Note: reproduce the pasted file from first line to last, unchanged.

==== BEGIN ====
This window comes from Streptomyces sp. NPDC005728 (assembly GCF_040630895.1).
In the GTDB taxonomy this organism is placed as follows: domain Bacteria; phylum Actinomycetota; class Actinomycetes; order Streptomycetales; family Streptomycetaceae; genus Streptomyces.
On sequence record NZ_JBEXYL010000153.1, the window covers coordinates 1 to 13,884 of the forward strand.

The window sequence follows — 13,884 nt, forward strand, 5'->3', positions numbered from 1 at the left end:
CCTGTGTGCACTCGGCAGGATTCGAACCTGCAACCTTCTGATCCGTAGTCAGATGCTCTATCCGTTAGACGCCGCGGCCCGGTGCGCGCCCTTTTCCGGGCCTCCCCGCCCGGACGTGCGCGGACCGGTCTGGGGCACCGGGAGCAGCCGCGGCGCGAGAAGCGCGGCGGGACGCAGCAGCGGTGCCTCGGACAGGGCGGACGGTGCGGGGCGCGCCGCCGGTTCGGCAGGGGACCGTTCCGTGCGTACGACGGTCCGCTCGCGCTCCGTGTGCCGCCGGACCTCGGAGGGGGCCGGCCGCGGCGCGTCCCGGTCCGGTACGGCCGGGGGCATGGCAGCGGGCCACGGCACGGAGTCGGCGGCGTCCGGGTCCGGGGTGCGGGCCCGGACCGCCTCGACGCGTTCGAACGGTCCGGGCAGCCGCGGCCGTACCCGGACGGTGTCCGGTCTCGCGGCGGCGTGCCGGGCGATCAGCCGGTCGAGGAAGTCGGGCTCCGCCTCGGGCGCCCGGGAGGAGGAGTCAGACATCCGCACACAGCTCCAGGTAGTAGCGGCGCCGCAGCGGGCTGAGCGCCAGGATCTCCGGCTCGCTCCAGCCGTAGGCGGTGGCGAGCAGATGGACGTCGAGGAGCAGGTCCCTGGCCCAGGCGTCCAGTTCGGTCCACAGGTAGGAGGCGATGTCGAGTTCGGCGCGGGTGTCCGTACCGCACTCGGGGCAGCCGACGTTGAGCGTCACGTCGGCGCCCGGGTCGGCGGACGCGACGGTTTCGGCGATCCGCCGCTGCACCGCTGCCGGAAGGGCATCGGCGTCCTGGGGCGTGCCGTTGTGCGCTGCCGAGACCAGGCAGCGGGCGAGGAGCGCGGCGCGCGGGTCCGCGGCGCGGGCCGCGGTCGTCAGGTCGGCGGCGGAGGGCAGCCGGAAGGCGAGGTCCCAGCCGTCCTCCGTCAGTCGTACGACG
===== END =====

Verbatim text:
This window comes from Streptomyces sp. NPDC005728 (assembly GCF_040630895.1).
In the GTDB taxonomy this organism is placed as follows: domain Bacteria; phylum Actinomycetota; class Actinomycetes; order Streptomycetales; family Streptomycetaceae; genus Streptomyces.
On sequence record NZ_JBEXYL010000153.1, the window covers coordinates 1 to 13,884 of the forward strand.

The window sequence follows — 13,884 nt, forward strand, 5'->3', positions numbered from 1 at the left end:
CCTGTGTGCACTCGGCAGGATTCGAACCTGCAACCTTCTGATCCGTAGTCAGATGCTCTATCCGTTAGACGCCGCGGCCCGGTGCGCGCCCTTTTCCGGGCCTCCCCGCCCGGACGTGCGCGGACCGGTCTGGGGCACCGGGAGCAGCCGCGGCGCGAGAAGCGCGGCGGGACGCAGCAGCGGTGCCTCGGACAGGGCGGACGGTGCGGGGCGCGCCGCCGGTTCGGCAGGGGACCGTTCCGTGCGTACGACGGTCCGCTCGCGCTCCGTGTGCCGCCGGACCTCGGAGGGGGCCGGCCGCGGCGCGTCCCGGTCCGGTACGGCCGGGGGCATGGCAGCGGGCCACGGCACGGAGTCGGCGGCGTCCGGGTCCGGGGTGCGGGCCCGGACCGCCTCGACGCGTTCGAACGGTCCGGGCAGCCGCGGCCGTACCCGGACGGTGTCCGGTCTCGCGGCGGCGTGCCGGGCGATCAGCCGGTCGAGGAAGTCGGGCTCCGCCTCGGGCGCCCGGGAGGAGGAGTCAGACATCCGCACACAGCTCCAGGTAGTAGCGGCGCCGCAGCGGGCTGAGCGCCAGGATCTCCGGCTCGCTCCAGCCGTAGGCGGTGGCGAGCAGATGGACGTCGAGGAGCAGGTCCCTGGCCCAGGCGTCCAGTTCGGTCCACAGGTAGGAGGCGATGTCGAGTTCGGCGCGGGTGTCCGTACCGCACTCGGGGCAGCCGACGTTGAGCGTCACGTCGGCGCCCGGGTCGGCGGACGCGACGGTTTCGGCGATCCGCCGCTGCACCGCTGCCGGAAGGGCATCGGCGTCCTGGGGCGTGCCGTTGTGCGCTGCCGAGACCAGGCAGCGGGCGAGGAGCGCGGCGCGCGGGTCCGCGGCGCGGGCCGCGGTCGTCAGGTCGGCGGCGGAGGGCAGCCGGAAGGCGAGGTCCCAGCCGTCCTCCGTCAGTCGTACGACG